Yahoo Mail Official

UPDATE: Yahoo Denies Accusations of Mass Email Spying

Reports from Reuters on Tuesday reveal that Yahoo has been spying on customers emails on an unprecedented level. According to three former employees, the company built custom software to allow US officials to search customer emails.

According to the employees, FBI and NSA scanned “hundreds of millions of Yahoo Mail accounts” in a huge invasion of privacy. The compliance was unpopular with some executives, allegedly leading to the 2015 departure of Chief Information Security Office Alex Stamos.

According to those familiar with the matter, Yahoo CEO Marissa Mayer went behind Stamos’ back to implement the solution. The company’s security team discovered a week later, and a coding flaw could have left the emails vulnerable to hackers.

A ‘Set of Characters’

What exactly the US government was looking for never became clear to the employees. The department ran queries on a “set of characters” though exactly what these remains unclear.

The natural assumption is that the NSA was looking for certain keywords to do with terrorism and other practices. However, the agency is unlikely to comment on the matter, so we’ll probably never find out.

Yahoo’s only response was that it’s “a law-abiding company, and complies with the laws of the United States.” No doubt the company was put under considerable pressure by the government and would risk much by denying the request.

Microsoft, Google, and Twitter Response

Of course, the two biggest email services are Gmail and Outlook. In response to questions, both company’s were forthcoming.

“We have never engaged in the secret scanning of email traffic like what has been reported today about Yahoo,” said a Microsoft spokesperson.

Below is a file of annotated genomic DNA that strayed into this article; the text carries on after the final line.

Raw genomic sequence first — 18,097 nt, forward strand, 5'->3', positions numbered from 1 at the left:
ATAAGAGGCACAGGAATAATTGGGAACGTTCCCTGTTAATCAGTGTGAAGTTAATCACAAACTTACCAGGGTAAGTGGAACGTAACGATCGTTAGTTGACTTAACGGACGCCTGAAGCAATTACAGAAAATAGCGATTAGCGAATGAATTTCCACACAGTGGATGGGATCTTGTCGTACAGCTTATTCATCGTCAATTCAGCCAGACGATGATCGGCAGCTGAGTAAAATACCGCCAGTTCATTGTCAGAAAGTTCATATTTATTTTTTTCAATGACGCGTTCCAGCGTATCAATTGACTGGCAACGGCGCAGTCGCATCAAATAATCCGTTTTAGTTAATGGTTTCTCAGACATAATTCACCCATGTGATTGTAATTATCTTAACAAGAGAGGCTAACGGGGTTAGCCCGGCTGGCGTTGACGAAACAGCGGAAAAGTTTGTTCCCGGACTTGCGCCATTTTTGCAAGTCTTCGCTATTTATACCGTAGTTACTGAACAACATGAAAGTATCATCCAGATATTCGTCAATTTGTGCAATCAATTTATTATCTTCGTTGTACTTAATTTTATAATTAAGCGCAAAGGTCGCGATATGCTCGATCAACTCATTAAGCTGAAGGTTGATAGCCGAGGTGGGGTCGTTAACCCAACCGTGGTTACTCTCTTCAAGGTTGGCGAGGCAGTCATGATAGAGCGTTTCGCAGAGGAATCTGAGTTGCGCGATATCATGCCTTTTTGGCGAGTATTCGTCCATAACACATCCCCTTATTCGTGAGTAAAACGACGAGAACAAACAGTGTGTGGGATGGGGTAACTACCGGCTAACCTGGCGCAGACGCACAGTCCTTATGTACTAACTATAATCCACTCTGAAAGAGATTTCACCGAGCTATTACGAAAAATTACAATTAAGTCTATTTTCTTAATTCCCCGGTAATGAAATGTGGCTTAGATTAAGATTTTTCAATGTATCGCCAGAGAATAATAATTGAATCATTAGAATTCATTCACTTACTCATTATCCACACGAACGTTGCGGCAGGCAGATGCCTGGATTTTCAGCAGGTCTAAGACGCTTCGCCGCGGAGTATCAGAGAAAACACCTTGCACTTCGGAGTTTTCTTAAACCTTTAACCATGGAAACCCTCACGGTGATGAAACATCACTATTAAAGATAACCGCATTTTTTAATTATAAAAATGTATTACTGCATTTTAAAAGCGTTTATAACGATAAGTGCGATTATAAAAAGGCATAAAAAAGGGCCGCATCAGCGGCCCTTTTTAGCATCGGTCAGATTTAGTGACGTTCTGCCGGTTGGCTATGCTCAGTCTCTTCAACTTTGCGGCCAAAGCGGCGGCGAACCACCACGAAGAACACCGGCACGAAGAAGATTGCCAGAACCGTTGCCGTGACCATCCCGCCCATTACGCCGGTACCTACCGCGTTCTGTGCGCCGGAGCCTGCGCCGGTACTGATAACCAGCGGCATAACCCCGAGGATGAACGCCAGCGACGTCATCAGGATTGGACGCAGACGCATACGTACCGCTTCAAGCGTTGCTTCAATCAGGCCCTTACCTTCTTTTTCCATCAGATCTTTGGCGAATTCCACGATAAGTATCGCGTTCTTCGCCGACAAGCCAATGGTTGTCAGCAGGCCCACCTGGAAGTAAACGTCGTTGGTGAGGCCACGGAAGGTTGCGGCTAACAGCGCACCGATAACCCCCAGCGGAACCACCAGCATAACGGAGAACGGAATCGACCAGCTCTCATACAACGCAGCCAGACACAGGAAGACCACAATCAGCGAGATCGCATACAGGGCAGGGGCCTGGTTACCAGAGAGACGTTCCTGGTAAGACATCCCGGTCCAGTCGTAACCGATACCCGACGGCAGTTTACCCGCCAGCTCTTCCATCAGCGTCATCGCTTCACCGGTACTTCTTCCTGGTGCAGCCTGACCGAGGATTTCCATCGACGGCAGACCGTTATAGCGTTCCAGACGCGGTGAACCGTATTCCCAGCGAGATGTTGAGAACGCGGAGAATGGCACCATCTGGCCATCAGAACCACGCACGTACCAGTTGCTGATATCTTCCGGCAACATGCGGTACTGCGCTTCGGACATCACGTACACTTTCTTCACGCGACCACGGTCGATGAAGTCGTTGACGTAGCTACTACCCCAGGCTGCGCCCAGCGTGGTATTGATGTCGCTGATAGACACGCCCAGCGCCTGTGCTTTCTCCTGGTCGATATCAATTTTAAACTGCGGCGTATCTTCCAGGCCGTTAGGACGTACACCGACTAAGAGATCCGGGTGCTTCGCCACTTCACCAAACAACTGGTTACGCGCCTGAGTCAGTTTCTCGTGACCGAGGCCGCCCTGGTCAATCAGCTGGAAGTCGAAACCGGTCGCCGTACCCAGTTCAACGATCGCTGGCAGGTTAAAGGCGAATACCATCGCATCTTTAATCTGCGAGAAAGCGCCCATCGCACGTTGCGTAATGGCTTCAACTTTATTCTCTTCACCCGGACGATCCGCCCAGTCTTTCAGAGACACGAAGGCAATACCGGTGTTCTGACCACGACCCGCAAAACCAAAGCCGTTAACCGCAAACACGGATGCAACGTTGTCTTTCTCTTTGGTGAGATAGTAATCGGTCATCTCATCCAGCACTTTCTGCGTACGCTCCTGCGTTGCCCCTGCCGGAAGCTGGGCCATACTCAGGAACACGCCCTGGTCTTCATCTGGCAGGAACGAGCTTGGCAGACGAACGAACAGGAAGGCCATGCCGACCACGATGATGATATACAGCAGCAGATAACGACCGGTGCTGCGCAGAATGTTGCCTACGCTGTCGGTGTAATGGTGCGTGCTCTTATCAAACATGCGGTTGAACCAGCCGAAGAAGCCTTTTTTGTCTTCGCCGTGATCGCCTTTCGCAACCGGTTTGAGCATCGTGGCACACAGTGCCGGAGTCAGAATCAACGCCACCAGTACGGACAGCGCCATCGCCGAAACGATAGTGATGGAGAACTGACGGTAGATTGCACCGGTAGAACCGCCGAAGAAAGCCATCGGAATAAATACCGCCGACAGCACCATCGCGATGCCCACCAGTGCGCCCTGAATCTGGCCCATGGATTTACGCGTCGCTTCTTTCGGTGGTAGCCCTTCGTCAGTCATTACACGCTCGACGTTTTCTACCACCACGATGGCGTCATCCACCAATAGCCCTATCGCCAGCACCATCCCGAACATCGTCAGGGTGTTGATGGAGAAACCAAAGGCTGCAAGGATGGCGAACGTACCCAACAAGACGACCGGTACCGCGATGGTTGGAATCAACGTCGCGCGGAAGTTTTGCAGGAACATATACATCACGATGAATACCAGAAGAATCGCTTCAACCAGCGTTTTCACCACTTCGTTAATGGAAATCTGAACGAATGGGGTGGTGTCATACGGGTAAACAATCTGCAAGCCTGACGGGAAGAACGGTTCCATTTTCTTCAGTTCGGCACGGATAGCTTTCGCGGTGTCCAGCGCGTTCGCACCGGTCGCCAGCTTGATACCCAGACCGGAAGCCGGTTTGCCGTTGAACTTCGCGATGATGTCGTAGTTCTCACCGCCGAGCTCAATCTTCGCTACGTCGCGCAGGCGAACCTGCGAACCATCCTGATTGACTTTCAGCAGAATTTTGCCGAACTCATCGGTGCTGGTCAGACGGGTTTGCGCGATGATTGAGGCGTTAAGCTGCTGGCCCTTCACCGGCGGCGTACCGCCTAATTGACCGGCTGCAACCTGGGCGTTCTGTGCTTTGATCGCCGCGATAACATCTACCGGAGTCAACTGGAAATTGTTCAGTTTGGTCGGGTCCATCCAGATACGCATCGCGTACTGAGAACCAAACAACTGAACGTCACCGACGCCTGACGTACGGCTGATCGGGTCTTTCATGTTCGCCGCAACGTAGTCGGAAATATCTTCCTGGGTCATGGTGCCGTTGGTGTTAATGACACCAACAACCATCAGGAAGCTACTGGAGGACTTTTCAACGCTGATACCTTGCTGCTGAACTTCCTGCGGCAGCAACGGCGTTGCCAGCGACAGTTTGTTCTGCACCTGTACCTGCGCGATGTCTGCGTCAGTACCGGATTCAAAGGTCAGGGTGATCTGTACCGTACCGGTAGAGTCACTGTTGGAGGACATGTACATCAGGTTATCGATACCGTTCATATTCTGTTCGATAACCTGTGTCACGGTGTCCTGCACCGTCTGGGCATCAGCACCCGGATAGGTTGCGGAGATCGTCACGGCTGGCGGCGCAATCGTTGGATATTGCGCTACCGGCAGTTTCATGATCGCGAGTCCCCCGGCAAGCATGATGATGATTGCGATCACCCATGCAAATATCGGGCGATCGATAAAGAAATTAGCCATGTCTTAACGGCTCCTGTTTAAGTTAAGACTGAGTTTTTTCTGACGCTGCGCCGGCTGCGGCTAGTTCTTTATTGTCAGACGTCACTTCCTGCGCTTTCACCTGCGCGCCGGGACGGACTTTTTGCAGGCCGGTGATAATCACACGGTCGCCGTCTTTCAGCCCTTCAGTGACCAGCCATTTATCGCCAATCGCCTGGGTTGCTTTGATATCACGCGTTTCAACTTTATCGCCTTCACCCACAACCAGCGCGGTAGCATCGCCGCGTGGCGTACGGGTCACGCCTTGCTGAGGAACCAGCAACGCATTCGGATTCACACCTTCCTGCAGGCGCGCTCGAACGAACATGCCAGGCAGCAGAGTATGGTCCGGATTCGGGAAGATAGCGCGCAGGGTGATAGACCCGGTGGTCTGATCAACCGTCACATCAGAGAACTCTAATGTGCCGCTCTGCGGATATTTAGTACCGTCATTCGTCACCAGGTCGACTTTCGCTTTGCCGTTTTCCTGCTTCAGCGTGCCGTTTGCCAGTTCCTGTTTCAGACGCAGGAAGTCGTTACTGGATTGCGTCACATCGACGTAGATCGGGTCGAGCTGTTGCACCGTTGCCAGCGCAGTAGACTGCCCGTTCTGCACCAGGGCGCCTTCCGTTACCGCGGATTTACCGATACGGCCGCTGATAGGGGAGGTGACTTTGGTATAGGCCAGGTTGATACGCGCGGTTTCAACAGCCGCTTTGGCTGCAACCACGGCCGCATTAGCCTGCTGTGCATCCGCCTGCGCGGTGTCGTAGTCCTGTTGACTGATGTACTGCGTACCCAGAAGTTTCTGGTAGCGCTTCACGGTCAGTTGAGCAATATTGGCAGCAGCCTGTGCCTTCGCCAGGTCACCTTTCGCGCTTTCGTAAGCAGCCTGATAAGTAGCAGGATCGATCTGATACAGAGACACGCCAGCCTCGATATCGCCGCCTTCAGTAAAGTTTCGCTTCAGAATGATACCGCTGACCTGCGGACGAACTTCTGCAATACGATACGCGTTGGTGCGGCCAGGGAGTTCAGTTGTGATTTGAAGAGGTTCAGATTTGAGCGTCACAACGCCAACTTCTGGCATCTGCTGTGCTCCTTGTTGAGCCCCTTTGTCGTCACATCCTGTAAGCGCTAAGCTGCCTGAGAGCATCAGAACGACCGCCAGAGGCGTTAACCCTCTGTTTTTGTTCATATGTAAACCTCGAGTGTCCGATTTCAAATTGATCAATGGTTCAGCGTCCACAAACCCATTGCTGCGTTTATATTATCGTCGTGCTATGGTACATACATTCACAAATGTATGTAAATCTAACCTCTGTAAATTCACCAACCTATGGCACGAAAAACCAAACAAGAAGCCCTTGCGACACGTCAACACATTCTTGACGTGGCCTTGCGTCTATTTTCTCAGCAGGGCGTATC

However, the Redmond giant did not reveal if the US Government had ever made such a request. It’s possible that authorities have forbidden mentioning anything.

Google was more outspoken in its denial, stating, “We’ve never received such a request, but if we did, our response would be simple: ‘No way’.”

Twitter proceeded in a similar way, saying “We’ve never received a request like this, and were we to receive it we’d challenge it in a court.”

Encryption – The only Solution?

According to some FISA experts, Yahoo could have fought the request. Companies can challenge both necessity and mass nature of such a request.

“It is deeply disappointing that Yahoo declined to challenge this sweeping surveillance order, because customers are counting on technology companies to stand up to novel spying demands in court,” said Patrick Toomey, attorney at the American Civil Liberties Union.

With such widespread practices, end-to-end encryption is beginning to look like the only solution. By obscuring data when it is sent, providers would be unable to see emails and could not turn them over. Of course, this would cut agencies from accessing in a particular case, which would stop a useful line of inquiry.

Whatever the argument, things aren’t looking good for Yahoo. Just a couple of weeks ago a data breach of 200 million accounts came to light. This new revelation has the potential to alienate users further and encourage them to move to competitors.